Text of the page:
We had circulated for over an hour and I was starting to get a little nervous. My fellow passengers too. The cabin was dead silent. I asked the flight attendant as she came running down the aisle. It was too bad weather to land, she said. A guy at the back overheard the conversation: “The airport doesn’t support modern landing systems”, he said. “Pilots must land the plane by hand based on visual sight.” He shook his head.
The weather was getting worse. Worst case, we had to land without a clear sight. Or divert to the nearest airport in Bhutan, one of the most hazardous air routes in the world. The pilot did one last try. We tumbled down the runway as the landing gear hit the ground. But we made it! The plane stopped at the gate with a bump. The fuselage vibrated, as if it was shivering from relief. The steward grabbed the microphone: “Welcome to Kathmandu, the capital of Nepal”.
Our plane was the only one that made it to Kathmandu that day. Flights to and from Nepal, Bhutan, and Lhasa often get delayed or cancelled with short notice. Have some extra time if you plan a trip to the Himalayas.
There were no taxis at the airport but we “accidentally” ran into a man who wanted to drive us in his personal car. Should we, really?! Of course we did. It was only one problem. The car didn’t start. “It just need some time”, he said as he twisted a couple of loose cables hanging out from the dashboard. He looked at me with a grin. The car started.
The traffic in Kathmandu is one of the most hectic in Asia. It’s a real show. Not a single traffic light in the entire city. Just an inferno of cars, motorbikes, minivans, bicycles, tuk-tuks, rickshaws, songthaews…you get the idea. The dust from the gravel road rose like smoke into the air as we zig-zagged our way through the narrow streets.
I closed the car window as people started to crowd around the car. What was going on? It was the Shivaratri festival, a Hindu tradition celebrated once a year with an introspective focus. That is, meditation, harmony and temple parties. And some marijuana smoking to judge from the sweet smell flowing into the car.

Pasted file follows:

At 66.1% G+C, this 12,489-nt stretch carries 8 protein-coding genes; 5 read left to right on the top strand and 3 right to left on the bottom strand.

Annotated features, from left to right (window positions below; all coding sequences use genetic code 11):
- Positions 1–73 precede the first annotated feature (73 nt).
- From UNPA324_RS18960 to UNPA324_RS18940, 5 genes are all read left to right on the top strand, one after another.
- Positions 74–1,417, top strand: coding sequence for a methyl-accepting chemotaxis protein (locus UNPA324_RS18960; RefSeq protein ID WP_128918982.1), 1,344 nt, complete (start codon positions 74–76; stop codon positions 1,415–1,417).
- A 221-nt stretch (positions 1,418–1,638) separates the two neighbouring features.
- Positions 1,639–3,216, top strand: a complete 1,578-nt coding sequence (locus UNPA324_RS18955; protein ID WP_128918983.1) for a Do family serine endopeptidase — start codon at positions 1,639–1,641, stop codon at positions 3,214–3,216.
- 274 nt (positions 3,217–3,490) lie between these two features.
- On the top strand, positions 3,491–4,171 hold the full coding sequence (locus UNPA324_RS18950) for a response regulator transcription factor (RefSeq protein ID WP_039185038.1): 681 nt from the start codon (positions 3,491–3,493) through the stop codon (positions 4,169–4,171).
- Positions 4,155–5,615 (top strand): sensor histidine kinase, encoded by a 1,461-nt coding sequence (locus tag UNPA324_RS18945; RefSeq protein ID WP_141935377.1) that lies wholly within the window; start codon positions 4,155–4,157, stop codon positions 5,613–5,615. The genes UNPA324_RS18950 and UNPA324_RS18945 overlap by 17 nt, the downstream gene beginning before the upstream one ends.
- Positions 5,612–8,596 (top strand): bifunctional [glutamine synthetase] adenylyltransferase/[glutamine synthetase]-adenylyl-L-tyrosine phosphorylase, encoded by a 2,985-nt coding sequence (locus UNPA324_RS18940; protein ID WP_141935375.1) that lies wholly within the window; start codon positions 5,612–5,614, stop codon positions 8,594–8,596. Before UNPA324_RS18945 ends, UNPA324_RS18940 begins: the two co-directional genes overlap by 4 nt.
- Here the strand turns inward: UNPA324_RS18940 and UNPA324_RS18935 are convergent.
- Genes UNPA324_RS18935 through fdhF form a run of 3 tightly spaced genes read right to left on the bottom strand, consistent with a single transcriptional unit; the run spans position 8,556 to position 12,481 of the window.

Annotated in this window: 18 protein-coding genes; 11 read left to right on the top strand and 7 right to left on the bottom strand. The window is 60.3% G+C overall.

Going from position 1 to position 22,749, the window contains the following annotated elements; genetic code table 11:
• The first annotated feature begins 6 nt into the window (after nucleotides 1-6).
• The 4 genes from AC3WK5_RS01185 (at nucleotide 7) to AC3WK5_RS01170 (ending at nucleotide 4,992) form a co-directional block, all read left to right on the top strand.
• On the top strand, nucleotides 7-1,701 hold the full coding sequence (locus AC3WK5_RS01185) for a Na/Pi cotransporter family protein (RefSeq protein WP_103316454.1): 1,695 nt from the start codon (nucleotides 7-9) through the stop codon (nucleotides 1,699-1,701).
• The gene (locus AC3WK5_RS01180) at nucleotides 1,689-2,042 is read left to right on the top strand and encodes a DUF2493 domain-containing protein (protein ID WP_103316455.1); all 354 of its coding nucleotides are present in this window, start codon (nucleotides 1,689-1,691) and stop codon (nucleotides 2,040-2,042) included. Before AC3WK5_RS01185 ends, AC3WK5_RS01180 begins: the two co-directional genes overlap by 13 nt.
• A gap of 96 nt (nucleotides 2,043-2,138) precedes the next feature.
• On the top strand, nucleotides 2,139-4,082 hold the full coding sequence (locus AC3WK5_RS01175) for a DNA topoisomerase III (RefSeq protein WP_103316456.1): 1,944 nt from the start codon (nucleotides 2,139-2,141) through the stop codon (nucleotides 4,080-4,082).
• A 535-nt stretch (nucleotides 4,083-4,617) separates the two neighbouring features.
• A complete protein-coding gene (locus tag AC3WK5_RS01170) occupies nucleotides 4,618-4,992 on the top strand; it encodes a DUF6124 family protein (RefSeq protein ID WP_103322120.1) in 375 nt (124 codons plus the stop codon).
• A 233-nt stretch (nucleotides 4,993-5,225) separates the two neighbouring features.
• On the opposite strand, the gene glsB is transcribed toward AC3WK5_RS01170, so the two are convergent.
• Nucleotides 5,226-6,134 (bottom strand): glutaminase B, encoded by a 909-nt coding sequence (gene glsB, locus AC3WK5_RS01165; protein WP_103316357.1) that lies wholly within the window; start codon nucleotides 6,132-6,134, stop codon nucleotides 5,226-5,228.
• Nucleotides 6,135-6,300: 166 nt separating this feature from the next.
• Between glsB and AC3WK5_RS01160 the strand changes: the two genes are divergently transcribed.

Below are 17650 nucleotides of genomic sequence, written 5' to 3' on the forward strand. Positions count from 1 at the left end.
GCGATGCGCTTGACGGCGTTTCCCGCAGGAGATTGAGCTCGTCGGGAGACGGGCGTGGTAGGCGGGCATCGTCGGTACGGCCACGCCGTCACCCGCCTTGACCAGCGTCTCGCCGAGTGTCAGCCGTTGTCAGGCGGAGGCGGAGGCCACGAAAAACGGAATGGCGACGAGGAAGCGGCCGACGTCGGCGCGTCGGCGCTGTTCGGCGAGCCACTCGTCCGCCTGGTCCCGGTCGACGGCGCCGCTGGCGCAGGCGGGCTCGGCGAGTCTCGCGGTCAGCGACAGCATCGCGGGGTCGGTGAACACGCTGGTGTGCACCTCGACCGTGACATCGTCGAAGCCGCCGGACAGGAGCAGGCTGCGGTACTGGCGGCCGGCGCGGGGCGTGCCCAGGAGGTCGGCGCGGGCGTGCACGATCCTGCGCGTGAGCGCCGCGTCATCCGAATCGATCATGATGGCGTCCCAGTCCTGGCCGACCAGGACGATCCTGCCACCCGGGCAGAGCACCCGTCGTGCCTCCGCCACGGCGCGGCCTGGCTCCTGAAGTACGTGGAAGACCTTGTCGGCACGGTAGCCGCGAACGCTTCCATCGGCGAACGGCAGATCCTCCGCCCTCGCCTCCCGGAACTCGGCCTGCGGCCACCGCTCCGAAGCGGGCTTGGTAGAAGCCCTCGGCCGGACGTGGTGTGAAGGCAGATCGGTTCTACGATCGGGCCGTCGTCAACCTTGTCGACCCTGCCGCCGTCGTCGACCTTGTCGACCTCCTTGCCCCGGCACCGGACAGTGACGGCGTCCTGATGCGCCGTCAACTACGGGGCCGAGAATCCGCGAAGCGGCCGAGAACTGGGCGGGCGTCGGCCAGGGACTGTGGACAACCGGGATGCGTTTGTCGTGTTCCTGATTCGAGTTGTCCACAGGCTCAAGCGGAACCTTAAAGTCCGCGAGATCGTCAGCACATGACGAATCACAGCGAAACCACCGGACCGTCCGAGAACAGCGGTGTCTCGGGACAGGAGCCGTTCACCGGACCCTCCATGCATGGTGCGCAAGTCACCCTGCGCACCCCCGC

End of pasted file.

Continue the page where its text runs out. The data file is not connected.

Kathmandu is poor. Very poor. In fact, Nepal is the poorest country in South Asia. It’s also hit by earthquakes on a regular basis, last time in 2015 when a lot of houses were destroyed. You can still see the trace of the disaster; stones and debris everywhere. But the city always revitalize. People work as small ants in the streets to rebuild their homes. As it once looked.
Nepal is about the Himalayas and the nature that surrounds it. But the pulse. The people. The culture, is found in the capital.
Exploring Kathmandu is overwhelming. You never know what to find behind the next corner. And you get surprised every time you stick your head into one of the many artisan shops. A myriad of street vendors sell you everything from rusty sewing machines to pink lotus flowers. You’ll get personal with people without even trying. And the street fashion is a mix of traditional indian clothing and a Brunello Cucinelli fall-winter collection.
Durbar Square is the cultural heart of Kathmandu and as close to a “downtown” area you can get. “Durbar”, meaning palace, was the place were kings were crowned. Today, it’s the meeting place for young locals and Himalaya trekkers who want a slice of the UNESCO world heritage sites of Nepal before they head to the mountains. But the most spectacular site in Kathmandu is found somewhere else.
The Boudhanath Stupa is situated north of the airport and about thirty minutes by car from Durbar Square. We arrived just before dusk. The monks were in trance. They walked around and around the sacred place. Strange words came out their mouths. The Tibetan prayer flags waved in the wind and a fresh wind swept in from the mountains. The eyes of the Boudhanath followed every step we took. I looked at it and smiled. My journey was complete.
All images © 2020 Erik Ekberger.
Travelgrapher.com supports a democratic, gender-equal, peaceful and inclusive society where equitable health, human rights and the rule of law are respected and people’s vulnerability to crises and disasters is reduced.